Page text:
This is where the subscription comes in. You’re essentially outsourcing your entire design (think of it as an in-house designer) but without the hassle of extensive scope mapping conversations, long briefs, laborious hiring processes, etc.
You pay one fixed amount and get everything done. One day you might need to work on a landing page, 3 days after that you need to create marketing collateral for the page, and so on.
All of it is covered in one single subscription of $2,500/mo.
We just went live a few weeks back and onboarded our first client. At the moment, we’re speaking to multiple other prospects for their ongoing design requirements.
Take us through the process of designing, prototyping, and manufacturing your first product.
Launching a service-based business, with a SaaS-like model was something new. We came across a couple of tweets by people who had been building productized services and joined this Facebook group for the same.
If you consider this business with 2/3, maybe 4 clients - it's very difficult to sustain as 4 clients bring in $10k/mo and that's almost what a senior designer costs.
The economics make sense when the number of clients is 10+ as then there will be 2-3 clients who request only 1 or 2 designs per month. These are the kind of clients that just need the assurance of having a fixed designer available, whenever they want - kind of like the family doctor or the family lawyer. You don't need them often, but when you do - they're a call away.
Then there will be clients that will request 1/2 requests every week or so - at times these requests will be as simple as a business card design, a brochure, etc.
Then there's the third category of clients that will keep on requesting items every single day - these are the clients that are the least profitable.
Profitability here will come with time. Another thing that we have here is that these designers are not hired specially for Anytime. Since we already have our agencies, we didn't need to hire anyone, especially for this.
After deciding to build it together, all we had to do was:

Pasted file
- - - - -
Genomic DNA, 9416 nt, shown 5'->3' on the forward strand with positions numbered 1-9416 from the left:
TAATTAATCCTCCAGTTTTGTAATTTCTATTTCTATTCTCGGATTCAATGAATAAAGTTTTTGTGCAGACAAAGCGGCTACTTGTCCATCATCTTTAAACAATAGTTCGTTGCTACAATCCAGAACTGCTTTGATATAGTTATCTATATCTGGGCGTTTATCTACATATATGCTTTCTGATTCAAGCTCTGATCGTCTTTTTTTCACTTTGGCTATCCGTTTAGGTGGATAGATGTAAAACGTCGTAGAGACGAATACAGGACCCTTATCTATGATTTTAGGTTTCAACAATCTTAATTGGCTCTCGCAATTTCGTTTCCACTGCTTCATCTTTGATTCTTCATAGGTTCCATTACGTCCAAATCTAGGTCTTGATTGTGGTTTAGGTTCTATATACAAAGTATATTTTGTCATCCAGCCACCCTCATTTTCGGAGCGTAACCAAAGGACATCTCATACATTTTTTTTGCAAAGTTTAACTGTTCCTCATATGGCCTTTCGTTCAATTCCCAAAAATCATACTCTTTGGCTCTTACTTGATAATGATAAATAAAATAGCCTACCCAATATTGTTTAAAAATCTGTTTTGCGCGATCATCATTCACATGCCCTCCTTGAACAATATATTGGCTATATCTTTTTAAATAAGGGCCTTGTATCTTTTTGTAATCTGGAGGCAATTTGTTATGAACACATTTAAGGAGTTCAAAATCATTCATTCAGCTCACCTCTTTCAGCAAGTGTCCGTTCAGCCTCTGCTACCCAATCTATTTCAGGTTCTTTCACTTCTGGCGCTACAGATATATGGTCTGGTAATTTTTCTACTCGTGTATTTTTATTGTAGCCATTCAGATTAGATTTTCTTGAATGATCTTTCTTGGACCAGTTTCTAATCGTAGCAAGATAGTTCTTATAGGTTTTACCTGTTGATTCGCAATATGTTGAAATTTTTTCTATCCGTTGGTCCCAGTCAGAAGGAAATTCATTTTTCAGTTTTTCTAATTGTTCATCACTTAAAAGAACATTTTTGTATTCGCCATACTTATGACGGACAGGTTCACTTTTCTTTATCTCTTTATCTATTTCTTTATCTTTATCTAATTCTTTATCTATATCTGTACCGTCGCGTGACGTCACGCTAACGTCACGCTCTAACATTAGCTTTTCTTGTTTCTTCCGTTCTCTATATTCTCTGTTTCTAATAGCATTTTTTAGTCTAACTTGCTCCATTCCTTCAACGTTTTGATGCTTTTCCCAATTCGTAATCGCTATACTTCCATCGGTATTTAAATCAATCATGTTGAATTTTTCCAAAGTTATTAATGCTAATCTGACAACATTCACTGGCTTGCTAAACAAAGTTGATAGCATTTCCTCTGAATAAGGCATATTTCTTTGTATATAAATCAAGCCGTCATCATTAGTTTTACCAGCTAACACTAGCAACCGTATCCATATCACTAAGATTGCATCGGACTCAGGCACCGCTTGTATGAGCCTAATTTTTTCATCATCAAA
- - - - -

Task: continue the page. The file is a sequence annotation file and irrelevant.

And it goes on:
- Finalize a name
- Get all domains and social media handles
- Prepare the logo
- Write content for the landing page and design it
We assigned our existing team members to each one of these tasks and in less than 3 weeks, had the entire thing ready for launch.
Here are a few screenshots of when we were starting Anytime:
Tweets from launch:
One point that has helped a lot is building the entire thing in public. As soon as we decided to build Anytime together, we started tweeting about it and started speaking to multiple people in the domain. Even early discussions like the name of the business, the logo, and the landing page copy - we put it all out there on Twitter and built it by taking feedback from as many people as we could.
This helped pinpoint the specific value propositions to use in our landing page, our sales emails, and even during our sales calls. (By the way, DEFINITELY recommend building stuff in public)
A good example of this is how people helped us select the logo for Anytime.
Once we had the landing page copy in place, we built a quick version of it in Notion and floated it throughout our existing clientele.
These people are decision-makers in companies of various sizes. Based on the questions that they asked and the items they needed clarification on, we made changes to the copy and subsequently the landing page.